Peterson Toscano, a gay Christian activist, underwent three exorcisms before coming to terms with his sexuality. One took place in the Greenpoint section of Brooklyn, another in an apartment on the West Side of Manhattan owned by Joanne Highley, who runs L.I.F.E. Ministry. During the latter exorcism, Highley had him lie down on her bed, then she sat beside him and began to press on his body, commanding the demons to exit through his mouth and rectum. Before the rite was complete, Toscano, who says he felt increasingly violated by Highley's actions, stopped the ritual and left her apartment. Highley did not respond to requests to be interviewed, but she has previously stated that her process is to "cleanse and bind demonic powers . . . out of genitals, of course out of anal canals, out of intestines, out of throats and mouths if there's been ungodly deposit of semen in those areas—we cleanse with the blood of Jesus, and we cast out the demonic powers." Some practitioners of deliverance believe that a demon has a physical as well as a spiritual form and can be purged through the orifices—thus an exorcism can be judged successful if the subject vomits, coughs up sputum, or, in rare cases, evacuates his bowels.

Many of those who undergo gay deliverance are minors, and critics like Herrington and Toscano question whether child abuse is taking place. "For a young person, being told that you house evil, that you're basically a mobile home for evil spirits—that is a very, very damaging concept," says Toscano. "It's one of the most extreme manifestations of the anti-gay rhetoric within the church."

Even some Christians who are intolerant of homosexual behavior worry about the practice. "It is dangerous," says the Reverend DL Foster, a preacher in Atlanta who defines himself as ex-gay, though he still acknowledges homosexual desires, and preaches against tolerance of the gay lifestyle. "It can fuel lots of self-destructive behavior . . . If you have been told that a demon is possessing you and you feel powerless to do anything about it, eventually you're going to accept it."

Prosecutors and child-welfare agencies are reluctant to interfere in any religious ritual, given the protection afforded by the First Amendment. In October 2005, for example, a teenager named D.J. Butler was taken in handcuffs by his father to a controversial Christian camp in Tennessee run by a group called Love in Action that aims to turn young homosexuals straight. The state investigated the incident but decided it could not legally prevent Love in Action from operating the camp.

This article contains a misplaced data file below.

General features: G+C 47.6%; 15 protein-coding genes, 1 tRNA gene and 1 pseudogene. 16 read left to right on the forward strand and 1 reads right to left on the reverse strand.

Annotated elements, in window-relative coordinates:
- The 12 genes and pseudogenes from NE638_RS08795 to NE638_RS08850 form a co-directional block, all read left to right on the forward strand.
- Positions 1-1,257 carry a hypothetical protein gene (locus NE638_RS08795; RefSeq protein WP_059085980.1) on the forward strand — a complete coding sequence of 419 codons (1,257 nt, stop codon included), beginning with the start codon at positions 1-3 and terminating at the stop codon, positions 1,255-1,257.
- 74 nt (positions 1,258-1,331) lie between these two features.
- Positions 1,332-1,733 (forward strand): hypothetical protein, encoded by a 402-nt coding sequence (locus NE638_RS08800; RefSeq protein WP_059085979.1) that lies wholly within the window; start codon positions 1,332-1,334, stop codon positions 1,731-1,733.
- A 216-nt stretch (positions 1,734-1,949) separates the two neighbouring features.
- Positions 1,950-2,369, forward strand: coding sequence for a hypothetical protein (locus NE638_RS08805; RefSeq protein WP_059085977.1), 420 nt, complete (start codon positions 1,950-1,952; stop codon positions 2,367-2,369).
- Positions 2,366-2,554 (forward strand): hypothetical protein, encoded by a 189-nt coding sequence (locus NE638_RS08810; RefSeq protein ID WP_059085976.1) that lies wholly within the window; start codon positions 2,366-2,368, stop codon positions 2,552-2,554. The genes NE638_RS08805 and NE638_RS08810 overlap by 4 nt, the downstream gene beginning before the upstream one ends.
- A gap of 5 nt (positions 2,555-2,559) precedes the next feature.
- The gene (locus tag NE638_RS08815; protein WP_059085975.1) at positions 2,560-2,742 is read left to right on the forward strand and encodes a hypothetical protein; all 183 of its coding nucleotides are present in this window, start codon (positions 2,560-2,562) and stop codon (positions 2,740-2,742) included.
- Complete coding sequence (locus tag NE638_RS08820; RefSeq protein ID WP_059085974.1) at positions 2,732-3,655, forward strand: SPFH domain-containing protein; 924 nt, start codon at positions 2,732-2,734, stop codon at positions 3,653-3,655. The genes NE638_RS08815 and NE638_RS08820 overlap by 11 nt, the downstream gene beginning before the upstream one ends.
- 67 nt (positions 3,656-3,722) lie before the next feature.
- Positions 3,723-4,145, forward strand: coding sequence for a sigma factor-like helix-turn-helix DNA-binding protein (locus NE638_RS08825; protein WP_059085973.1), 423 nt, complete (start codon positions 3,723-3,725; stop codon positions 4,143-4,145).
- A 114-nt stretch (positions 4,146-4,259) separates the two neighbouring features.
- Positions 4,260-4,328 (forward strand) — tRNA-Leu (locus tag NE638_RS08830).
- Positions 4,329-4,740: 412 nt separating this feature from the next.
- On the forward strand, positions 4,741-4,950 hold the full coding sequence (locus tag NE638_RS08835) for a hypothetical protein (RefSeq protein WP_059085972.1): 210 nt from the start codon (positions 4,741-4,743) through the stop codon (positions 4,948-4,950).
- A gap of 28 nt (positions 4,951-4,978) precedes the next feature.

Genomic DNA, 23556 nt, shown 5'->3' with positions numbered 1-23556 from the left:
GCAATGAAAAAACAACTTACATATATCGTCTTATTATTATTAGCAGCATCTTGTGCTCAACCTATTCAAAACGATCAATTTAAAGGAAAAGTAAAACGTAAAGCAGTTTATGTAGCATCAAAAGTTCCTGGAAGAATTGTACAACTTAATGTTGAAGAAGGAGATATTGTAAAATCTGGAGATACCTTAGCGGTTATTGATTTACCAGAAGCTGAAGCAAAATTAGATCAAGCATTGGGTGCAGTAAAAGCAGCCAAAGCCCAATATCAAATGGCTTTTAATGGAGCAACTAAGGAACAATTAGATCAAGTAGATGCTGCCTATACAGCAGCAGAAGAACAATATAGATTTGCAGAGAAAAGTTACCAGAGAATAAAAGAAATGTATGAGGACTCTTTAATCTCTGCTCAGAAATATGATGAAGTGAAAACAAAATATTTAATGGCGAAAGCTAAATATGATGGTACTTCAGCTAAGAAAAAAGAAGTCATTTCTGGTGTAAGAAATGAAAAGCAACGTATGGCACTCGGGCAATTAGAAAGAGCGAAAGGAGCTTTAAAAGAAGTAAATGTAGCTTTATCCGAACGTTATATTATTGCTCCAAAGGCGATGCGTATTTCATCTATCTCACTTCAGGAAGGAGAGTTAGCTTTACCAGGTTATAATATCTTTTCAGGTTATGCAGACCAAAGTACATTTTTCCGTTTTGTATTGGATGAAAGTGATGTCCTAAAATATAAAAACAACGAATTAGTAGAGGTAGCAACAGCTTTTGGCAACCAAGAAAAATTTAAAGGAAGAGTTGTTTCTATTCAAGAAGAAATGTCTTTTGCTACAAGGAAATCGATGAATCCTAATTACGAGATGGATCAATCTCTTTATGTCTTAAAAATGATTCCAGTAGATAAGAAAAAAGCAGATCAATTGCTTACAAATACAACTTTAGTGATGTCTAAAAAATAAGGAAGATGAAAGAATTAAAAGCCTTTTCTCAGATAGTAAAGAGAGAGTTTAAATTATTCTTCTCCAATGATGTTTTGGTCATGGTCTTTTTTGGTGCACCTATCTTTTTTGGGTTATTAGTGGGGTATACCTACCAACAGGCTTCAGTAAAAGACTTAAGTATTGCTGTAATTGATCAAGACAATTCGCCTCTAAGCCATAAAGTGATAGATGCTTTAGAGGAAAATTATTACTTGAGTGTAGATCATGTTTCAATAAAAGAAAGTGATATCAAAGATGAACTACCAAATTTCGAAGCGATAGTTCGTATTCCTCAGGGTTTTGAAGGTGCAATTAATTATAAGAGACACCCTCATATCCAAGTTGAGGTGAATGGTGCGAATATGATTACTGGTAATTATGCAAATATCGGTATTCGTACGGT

Jack Drescher, an associate professor of clinical psychiatry at New York Medical College and an expert in sexual orientation, points out that there may be precedent for authorities to intercede. "Some courts have determined that Christian Scientists who withhold mainstream medical treatments from their children for religious reasons may be found criminally negligent if the child dies," Drescher says. "So all religious activities are not protected if they cause harm to children."

But there appear to have been no cases challenging gay exorcism in the United States to date, nor, apparently, has there been any research into the psychological impact of the practice, without which prosecution remains unlikely. "Before it could be construed as child abuse, some kind of empirical or scientific case would have to be made that exorcisms cause harm," Drescher says.

According to Christians who practice deliverance—and that includes Kevin Robinson's uncle Leroy Stovall, who founded Holy Ghost Temple Church, and Kevin's mother, Vivian Robinson—the critics misunderstand what the rite is all about. To deliver someone of demons is an act of love and care—a noble struggle to save the subject from the clutches of the Devil. "I deal with spiritual warfare a lot," says Vivian, a registered nurse who is a high-ranking elder in the church. "We believe things can be cast out through the blood of Jesus and the faith and calling on God's power . . . I have cast the spirit out of Kevin. Oh, my God, it's a lot of work."

The last time she tried to exorcise Kevin was two years ago, in the bathroom of her house. She spread oil on Kevin's head and began to pray, with her hands pressing on his head and abdomen.